B1G roundtable: Which Day 3 draft pick will surprise in the NFL?

The Big Ten has boasted its fair share of late-draft steals over the past few seasons: Penn State's John Urschel (fifth round, Baltimore Ravens), Michigan State's Jeremy Langford (fourth round, Chicago Bears), Maryland's Stefon Diggs (fifth round, Minnesota Vikings), etc.

So who's going to be seen as 2016's diamond in the rough? We asked our Big Ten writers the same question: What Day 3 draft pick (from Rounds 4-7) is most likely to surprise at the next level?

Here's what they said:

Jesse Temple: Indiana RB Jordan Howard (fifth round, No. 150 overall, Chicago Bears)

Howard was a star for two different college programs, first at UAB and then at Indiana, and he'll have an opportunity to make an immediate impact in the pros. He was drafted in the fifth round, at No. 150 overall, by a Chicago Bears team that could use more depth at running back. The Bears didn't re-sign veteran tailback Matt Forte, which means former Michigan State running back Jeremy Langford now sits atop the depth chart. He rushed for 537 yards and averaged 3.6 yards per carry last season as a rookie. Howard will be vying for carries with Ka'Deem Carey and Jacquizz Rodgers, but it's Howard's physicality that could separate him and provide a nice complement to Langford. At 6-foot and 230 pounds, Howard is a bruising tailback who averaged 134.8 yards rushing per game last season for the Hoosiers. There are some concerns about his ability to remain healthy -- he missed games last season because of knee and ankle injuries -- but when he's on the field, he's a load to handle. Indiana running backs coach Deland McCollough sure is confident in Howard's abilities at the next level.

Brian Bennett: Minnesota CB Eric Murray (fourth round, No. 106 overall, Kansas City Chiefs)

Murray was continually underrated during his Big Ten career, so it’s fitting that he was undervalued in the NFL draft. A second-team all-conference pick in 2014 and a third-teamer in 2015, Murray helped anchor an excellent Golden Gophers pass defense with his ability to lock down receivers, his physicality and his leadership. He didn’t grab a lot of interceptions (just two in his career), but he’s an outstanding athlete who should be able to help right away as an extra defensive back, if not an outright starter. Kansas City got a steal in the fourth round.

Josh Moyer: Michigan State QB Connor Cook (fourth round, No. 100 overall, Oakland Raiders)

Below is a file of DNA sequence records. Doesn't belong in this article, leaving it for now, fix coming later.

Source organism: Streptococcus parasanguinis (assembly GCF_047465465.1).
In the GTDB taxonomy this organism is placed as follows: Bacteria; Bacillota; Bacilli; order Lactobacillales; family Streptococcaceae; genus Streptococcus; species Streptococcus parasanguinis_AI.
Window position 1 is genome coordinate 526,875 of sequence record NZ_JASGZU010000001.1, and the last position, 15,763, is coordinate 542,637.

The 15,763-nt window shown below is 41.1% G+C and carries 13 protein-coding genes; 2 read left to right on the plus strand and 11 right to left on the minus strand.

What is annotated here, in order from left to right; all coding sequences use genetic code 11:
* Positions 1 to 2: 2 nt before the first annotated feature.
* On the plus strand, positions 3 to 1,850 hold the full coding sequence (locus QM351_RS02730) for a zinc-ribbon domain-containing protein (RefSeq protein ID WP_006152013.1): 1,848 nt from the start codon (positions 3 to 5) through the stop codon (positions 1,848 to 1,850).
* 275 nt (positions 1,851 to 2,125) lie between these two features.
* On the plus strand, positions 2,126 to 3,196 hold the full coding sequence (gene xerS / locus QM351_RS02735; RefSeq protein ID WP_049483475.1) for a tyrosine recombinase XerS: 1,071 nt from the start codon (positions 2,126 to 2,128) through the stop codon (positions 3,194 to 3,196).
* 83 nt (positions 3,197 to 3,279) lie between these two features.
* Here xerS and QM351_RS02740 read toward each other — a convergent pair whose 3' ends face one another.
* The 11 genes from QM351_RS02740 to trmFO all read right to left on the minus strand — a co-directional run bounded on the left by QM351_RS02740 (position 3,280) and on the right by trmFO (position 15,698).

Former NFL coach and current ESPN analyst Jon Gruden said that Cook might be the best quarterback in the draft. Todd McShay felt he would go off the board early in the second round. But Day 3? Laremy Tunsil aside, Cook was one of the biggest surprises of the entire NFL draft. He may have "personality issues," for reportedly being too arrogant. But his physical traits, specifically his arm strength and mobility, aren't at all in doubt. He's had obvious success in a pro-style offense already and, for a fourth-round pick, the gamble on the Raiders' end is minimal while the payoff is potentially great. If Cook can get out of his own way, he could have a long pro career. It's hard not to look at this situation and think back to 2012 fourth-round pick Kirk Cousins, who sat behind Robert Griffin III before claiming the starting job himself. Cook was one of the steals of this draft.

Mitch Sherman: Nebraska FB Andy Janovich (sixth round, No. 176 overall, Denver Broncos)

The Super Bowl champion Broncos opened the sixth round Sunday with a bang -- as in the sound that Janovich’s pads will make when he meets a blitzing linebacker. The former Nebraska fullback is a beast in the offensive backfield. He’s stout at 6-foot-1 and 238 pounds and performs in the weight room like a lineman. A franchise built on stockpiling tough guys around their superstar quarterbacks, the Broncos will love Janovich’s mentality. His status as an NFL prospect skyrocketed from the ground up in one season under Nebraska coach Mike Riley. Janovich was a solid ball carrier for the Cornhuskers in 2015. He’s good enough to get an occasional touch of the football at the next level, but that’s not why he was drafted. Janovich’s versatility makes him invaluable on a 53-man NFL roster. He will play on all the special teams -- and make a difference doing it. Look for him to develop into a fan favorite in Denver, just as he did after arriving in Lincoln as a walk-on. Others drafted Sunday will score more touchdowns and make it to more Pro Bowls, but no one is likely to fulfill his role more effectively than Janovich. Incidentally, at pick No. 176 overall, he sparked a run on fullbacks. Before the sixth round was complete, the Bucs took Northwestern’s Dan Vitale, who played the hybrid superback spot in college, and the Chargers drafted Wisconsin’s Derek Watt. The West Division trio were the only fullbacks selected in the draft. Who said power football is on the decline in the Big Ten?